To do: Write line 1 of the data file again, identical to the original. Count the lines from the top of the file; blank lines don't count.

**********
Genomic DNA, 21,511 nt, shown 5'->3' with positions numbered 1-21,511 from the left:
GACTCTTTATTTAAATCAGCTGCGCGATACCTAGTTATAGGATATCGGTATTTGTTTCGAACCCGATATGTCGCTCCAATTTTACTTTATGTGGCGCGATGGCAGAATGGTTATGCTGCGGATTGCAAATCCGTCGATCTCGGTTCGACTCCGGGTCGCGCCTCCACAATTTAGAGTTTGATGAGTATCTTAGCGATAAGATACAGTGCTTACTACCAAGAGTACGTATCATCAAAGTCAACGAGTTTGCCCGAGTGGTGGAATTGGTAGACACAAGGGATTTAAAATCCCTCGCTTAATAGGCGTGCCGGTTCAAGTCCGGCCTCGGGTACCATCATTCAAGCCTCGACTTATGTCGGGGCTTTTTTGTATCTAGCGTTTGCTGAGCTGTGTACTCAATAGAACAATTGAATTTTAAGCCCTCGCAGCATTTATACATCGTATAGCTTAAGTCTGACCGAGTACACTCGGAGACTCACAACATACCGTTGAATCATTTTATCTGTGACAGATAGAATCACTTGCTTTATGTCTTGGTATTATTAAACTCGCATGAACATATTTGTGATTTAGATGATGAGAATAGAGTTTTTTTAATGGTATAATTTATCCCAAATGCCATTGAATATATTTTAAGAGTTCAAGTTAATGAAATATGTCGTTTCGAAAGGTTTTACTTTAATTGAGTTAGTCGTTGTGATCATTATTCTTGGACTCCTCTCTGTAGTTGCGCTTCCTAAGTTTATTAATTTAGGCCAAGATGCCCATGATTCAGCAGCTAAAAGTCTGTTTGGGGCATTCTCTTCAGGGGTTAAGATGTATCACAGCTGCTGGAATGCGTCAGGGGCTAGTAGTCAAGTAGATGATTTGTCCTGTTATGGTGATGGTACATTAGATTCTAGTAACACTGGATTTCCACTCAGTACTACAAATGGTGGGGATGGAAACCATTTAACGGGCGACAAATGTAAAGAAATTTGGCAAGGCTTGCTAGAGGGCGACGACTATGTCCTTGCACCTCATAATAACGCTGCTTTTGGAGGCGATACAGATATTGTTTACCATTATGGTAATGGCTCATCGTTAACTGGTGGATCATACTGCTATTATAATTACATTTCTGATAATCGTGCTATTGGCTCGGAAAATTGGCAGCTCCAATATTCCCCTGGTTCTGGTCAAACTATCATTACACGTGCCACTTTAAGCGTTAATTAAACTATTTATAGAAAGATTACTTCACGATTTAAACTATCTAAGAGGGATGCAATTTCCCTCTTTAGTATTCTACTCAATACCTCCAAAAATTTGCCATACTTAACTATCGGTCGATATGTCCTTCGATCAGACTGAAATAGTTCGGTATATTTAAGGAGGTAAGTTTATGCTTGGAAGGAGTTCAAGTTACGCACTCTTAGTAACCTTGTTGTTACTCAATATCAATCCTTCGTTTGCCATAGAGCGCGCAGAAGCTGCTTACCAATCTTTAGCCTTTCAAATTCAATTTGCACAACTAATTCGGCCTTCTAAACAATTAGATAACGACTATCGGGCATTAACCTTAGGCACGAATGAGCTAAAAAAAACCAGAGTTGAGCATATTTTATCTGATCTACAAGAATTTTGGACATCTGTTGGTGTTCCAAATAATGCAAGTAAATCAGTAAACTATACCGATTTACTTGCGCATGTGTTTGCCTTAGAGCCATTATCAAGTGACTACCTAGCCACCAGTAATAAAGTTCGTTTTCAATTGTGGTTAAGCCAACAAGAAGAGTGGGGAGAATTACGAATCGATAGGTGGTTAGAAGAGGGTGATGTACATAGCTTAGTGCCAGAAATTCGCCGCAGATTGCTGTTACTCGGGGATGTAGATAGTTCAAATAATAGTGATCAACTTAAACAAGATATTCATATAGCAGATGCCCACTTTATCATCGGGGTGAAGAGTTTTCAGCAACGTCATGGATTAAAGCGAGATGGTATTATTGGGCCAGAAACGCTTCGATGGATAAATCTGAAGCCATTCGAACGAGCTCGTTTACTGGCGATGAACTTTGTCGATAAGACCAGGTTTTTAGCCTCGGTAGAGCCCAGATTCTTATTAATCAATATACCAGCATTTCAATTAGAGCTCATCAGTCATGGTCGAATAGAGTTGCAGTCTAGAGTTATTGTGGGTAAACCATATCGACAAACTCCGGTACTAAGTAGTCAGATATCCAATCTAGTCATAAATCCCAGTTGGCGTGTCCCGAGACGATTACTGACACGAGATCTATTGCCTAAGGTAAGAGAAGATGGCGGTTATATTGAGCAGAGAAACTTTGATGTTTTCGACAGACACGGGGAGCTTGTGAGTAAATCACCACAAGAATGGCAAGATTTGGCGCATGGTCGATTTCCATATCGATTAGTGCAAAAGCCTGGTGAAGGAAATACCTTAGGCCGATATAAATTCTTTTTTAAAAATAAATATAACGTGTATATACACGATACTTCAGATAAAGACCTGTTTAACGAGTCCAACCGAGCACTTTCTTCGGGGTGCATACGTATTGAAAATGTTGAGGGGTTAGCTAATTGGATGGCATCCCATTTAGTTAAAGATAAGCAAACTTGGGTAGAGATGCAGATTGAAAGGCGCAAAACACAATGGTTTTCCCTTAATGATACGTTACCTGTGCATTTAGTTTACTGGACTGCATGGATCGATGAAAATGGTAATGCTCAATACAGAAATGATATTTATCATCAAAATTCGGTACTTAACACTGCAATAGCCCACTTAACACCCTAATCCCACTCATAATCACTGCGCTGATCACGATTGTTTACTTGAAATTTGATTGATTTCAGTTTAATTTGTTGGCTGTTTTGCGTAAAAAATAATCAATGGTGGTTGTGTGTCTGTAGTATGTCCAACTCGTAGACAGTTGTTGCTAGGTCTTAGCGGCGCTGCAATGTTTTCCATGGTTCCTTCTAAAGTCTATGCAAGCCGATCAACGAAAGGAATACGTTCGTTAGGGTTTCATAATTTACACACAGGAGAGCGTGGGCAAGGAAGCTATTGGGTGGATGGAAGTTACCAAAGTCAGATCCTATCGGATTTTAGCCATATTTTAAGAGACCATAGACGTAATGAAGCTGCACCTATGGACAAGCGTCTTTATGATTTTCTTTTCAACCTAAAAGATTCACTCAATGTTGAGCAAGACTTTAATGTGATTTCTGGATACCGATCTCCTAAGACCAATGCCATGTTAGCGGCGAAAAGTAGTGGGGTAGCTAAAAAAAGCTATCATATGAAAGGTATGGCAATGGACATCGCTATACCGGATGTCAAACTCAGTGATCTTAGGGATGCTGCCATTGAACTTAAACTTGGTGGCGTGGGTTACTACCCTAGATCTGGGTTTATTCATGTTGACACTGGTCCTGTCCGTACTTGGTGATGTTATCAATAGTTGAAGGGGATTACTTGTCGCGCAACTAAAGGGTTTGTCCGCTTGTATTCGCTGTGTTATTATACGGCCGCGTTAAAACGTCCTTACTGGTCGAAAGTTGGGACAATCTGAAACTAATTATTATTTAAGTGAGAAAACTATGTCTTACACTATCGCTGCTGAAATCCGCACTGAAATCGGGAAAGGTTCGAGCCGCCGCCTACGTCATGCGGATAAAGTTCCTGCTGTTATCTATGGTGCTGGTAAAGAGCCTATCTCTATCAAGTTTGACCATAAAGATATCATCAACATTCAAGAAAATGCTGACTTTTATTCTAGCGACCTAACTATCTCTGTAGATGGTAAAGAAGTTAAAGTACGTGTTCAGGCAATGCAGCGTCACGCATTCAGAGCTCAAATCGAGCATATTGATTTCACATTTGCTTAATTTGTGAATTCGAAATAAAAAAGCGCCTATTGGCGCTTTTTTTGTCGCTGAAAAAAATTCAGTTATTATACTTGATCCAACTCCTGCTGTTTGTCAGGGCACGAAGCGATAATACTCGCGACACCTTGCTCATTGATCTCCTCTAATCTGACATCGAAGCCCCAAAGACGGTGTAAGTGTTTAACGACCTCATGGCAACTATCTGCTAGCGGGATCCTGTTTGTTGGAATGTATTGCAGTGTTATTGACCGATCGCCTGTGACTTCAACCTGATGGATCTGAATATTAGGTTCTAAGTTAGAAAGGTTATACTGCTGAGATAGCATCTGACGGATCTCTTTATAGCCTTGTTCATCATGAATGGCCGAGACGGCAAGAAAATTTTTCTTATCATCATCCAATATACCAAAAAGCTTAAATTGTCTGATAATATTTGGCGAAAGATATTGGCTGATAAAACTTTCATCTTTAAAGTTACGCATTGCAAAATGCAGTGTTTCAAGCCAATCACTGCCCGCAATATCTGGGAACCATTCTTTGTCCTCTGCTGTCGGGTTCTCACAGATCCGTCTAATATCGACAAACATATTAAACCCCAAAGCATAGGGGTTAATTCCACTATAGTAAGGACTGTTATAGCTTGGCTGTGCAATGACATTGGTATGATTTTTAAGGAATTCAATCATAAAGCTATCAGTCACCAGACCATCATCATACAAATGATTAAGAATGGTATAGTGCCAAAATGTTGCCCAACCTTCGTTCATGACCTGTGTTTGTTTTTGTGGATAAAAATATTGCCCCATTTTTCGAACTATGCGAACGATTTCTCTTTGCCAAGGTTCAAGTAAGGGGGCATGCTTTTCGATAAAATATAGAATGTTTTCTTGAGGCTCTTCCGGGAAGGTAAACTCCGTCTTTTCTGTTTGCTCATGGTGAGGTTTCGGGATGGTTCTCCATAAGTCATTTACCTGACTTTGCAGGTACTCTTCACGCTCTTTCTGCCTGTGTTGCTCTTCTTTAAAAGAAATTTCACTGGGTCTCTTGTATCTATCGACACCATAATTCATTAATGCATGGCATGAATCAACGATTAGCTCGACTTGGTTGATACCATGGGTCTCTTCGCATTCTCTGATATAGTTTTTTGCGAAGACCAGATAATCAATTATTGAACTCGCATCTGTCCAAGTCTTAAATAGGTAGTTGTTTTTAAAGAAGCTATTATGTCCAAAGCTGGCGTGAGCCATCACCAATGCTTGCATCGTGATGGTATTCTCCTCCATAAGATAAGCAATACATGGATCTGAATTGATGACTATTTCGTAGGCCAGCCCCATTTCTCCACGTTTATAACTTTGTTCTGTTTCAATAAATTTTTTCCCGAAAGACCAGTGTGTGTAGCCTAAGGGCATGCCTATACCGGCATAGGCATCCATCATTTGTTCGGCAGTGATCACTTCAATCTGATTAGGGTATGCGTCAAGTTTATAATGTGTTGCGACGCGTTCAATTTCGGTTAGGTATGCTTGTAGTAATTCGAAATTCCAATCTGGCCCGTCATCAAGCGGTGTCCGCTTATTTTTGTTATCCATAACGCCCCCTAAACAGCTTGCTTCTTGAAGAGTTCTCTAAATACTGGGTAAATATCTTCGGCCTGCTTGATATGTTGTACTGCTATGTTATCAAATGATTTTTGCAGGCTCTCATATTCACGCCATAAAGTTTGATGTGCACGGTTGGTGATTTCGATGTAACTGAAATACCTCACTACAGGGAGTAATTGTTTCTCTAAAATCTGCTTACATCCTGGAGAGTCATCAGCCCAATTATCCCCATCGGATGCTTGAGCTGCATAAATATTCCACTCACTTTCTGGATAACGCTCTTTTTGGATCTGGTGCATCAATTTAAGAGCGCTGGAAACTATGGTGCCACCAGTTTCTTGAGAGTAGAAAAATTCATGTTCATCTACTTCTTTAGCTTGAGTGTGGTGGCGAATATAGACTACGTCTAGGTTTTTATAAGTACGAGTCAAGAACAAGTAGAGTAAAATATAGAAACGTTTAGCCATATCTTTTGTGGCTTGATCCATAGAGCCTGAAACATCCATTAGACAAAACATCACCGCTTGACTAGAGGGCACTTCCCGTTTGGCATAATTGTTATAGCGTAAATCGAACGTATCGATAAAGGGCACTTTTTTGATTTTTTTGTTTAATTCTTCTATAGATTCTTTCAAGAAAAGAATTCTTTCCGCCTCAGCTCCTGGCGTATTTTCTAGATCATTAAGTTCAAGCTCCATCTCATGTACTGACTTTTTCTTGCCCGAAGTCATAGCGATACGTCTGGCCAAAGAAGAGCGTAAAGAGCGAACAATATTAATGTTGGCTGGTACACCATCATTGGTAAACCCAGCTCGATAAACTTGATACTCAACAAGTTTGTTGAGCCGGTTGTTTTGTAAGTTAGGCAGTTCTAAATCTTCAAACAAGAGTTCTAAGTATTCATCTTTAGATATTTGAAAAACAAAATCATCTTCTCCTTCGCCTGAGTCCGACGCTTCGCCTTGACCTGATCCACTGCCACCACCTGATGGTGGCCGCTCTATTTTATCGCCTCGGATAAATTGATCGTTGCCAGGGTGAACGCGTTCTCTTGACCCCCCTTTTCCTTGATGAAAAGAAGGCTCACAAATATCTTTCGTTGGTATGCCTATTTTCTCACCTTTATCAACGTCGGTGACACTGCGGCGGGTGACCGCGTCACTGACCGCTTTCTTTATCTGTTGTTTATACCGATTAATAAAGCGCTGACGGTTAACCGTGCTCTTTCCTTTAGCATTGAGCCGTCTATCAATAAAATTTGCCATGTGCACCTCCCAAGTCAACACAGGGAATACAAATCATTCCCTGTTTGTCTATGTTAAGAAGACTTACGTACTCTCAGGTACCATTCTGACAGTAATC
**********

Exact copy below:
Genomic DNA, 21,511 nt, shown 5'->3' with positions numbered 1-21,511 from the left: